HC Deb 12 April 1994 vol 241 cc9-10
10. Mr. Gunnell

To ask the Secretary of State for Defence what discussions he has had with local authorities about the transfer of Ministry of Defence housing.

Mr. Hanley

My Department has had discussions with local authorities on the leasing of properties that are not immediately needed for service families or that are awaiting sale.

Mr. Gunnell

Does the Minister share the view of his ministerial predecessor, the right hon. Member for Epsom and Ewell (Sir A. Hamilton), that it was rather a waste of time talking to local authorities, because they did not have the money to pay for the married quarters that they might wish to possess? Given that one in seven Ministry of Defence houses is vacant, and that the total is therefore far greater than the number needed for any returning service personnel, does the hon. Gentleman agree that it would be sensible for the two Departments to get together? Would not it be sensible for the Department of the Environment to ensure that capital receipts are available for local authorities to spend on married quarters so that they can purchase houses that the MOD wishes to sell and which the local authorities would like to possess?

Mr. Hanley

The hon. Gentleman made several points, and I have sympathy with many of them. The Ministry of Defence is managing its housing estate. I said earlier that there are about 70,000 married quarters, of which about 10,000 are vacant. However, it should be remembered that most vacant properties are undergoing major works, many are being held for deployments, and many are already allocated to service families but have yet to be occupied. We have also been co-operating with the housing task force and trying to sell as many vacant properties as possible. We sold 2,000 vacant properties last year alone, and we intend to sell a further 5,000 over the next five years. We enter into discussion with local councils not only because we like to take their advice on what housing associations might be useful but because many of them are leasing properties from us on a short-term basis.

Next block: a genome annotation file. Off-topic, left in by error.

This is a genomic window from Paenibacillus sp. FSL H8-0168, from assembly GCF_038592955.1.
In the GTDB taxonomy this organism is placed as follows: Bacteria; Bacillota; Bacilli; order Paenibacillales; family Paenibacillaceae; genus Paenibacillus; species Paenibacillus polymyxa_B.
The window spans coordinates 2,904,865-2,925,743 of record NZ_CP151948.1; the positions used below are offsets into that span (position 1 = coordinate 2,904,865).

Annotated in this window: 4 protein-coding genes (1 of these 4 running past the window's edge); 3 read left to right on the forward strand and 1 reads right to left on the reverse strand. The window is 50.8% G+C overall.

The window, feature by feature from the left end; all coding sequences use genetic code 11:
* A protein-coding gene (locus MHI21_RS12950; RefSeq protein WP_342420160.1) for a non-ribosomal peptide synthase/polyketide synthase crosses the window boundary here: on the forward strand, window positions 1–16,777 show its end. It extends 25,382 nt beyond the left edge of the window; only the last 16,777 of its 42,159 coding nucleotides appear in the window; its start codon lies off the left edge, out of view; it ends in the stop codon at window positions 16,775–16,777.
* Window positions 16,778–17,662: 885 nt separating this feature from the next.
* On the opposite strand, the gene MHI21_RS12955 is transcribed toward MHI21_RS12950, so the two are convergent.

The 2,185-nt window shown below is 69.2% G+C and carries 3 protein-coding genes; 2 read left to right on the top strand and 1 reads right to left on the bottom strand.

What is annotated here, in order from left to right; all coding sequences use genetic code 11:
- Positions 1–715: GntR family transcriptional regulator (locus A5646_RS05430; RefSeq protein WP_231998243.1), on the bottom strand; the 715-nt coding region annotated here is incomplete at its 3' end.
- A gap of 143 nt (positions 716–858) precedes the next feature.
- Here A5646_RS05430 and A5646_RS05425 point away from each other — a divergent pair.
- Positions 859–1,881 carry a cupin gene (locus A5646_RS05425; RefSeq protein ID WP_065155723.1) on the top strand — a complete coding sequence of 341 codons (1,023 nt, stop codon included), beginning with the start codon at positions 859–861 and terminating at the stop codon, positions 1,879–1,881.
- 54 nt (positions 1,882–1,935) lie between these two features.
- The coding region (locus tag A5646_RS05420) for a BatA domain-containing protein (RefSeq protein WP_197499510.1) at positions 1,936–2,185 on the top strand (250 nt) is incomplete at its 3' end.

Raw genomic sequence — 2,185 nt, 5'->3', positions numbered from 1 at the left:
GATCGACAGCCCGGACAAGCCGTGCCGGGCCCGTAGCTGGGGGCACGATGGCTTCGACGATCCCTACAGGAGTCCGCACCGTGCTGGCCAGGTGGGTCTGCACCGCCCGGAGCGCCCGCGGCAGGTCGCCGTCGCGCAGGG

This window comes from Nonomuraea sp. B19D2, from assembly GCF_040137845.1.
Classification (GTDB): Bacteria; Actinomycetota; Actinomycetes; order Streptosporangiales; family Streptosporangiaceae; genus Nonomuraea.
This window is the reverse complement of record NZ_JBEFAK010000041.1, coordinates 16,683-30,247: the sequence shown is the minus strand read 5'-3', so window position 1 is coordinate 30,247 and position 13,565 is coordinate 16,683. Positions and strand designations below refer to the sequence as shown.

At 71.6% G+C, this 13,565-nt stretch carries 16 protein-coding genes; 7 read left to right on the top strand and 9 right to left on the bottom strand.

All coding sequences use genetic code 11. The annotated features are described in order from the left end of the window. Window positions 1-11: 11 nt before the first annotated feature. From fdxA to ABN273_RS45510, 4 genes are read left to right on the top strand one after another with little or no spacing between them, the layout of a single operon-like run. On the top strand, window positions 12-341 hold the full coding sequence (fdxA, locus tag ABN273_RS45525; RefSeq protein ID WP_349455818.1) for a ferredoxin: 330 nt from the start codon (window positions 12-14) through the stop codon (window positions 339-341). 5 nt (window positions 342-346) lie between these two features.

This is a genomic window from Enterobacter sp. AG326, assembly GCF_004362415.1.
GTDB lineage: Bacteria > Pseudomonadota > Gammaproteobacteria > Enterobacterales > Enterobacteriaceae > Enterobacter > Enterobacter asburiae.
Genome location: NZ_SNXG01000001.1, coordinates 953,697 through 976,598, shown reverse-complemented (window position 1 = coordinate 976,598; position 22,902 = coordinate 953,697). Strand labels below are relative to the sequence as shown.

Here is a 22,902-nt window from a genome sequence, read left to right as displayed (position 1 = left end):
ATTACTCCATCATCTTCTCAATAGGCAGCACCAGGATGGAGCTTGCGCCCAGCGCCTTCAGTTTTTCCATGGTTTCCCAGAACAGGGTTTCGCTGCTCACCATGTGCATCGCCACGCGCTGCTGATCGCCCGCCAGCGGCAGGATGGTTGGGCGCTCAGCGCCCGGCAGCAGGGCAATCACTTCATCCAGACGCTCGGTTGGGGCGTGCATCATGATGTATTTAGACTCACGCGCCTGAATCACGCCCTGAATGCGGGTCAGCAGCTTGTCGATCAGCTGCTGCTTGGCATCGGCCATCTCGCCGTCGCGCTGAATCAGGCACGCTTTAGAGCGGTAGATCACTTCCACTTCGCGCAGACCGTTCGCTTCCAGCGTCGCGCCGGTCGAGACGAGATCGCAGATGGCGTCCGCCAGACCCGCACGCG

Mr. Viggers

Is my hon. Friend aware that the local authority in Gosport, which I represent, has found the Ministry of Defence to be helpful and imaginative in its housing policy, as best exemplified perhaps by the recent Rowner Heights development? Does he agree that the transfer of MOD housing stock to the private sector should result in more efficient management and a reduction in the level of vacancy, which has so annoyed my constituents over the years?

Mr. Hanley

I am most grateful to my hon. Friend. He is absolutely right that in Gosport there has been a model of co-operation between the local authority and the Ministry of Defence. Indeed, returning service men are being housed properly. As for the housing trust to which my hon. Friend alludes, that has been welcomed by the housing task force and the report recently published by my right hon. Friend the Minister for Housing, Inner Cities and Construction. Indeed, we look forward to the establishment of the housing trust so that the estate of MOD housing can be even better managed.

Dr. David Clark

Bearing in mind that the cost of an average house in the United Kingdom is £62,500, does the Minister consider that the price of £7,000 per house which he intends to offer the Ministry's housing to the housing trust is a fair deal to the taxpayer?

Mr. Hanley

I do not honestly believe that, when one is looking at the number of houses that we are talking about, and the people for whom the houses will be held, the hon. Gentleman is making a straight comparison. What he is doing is trying to deal with the 70,000 houses as though there was a bulk sale and exaggerating the price. It is a bulk sale, but it is for the benefit of people in the armed forces.

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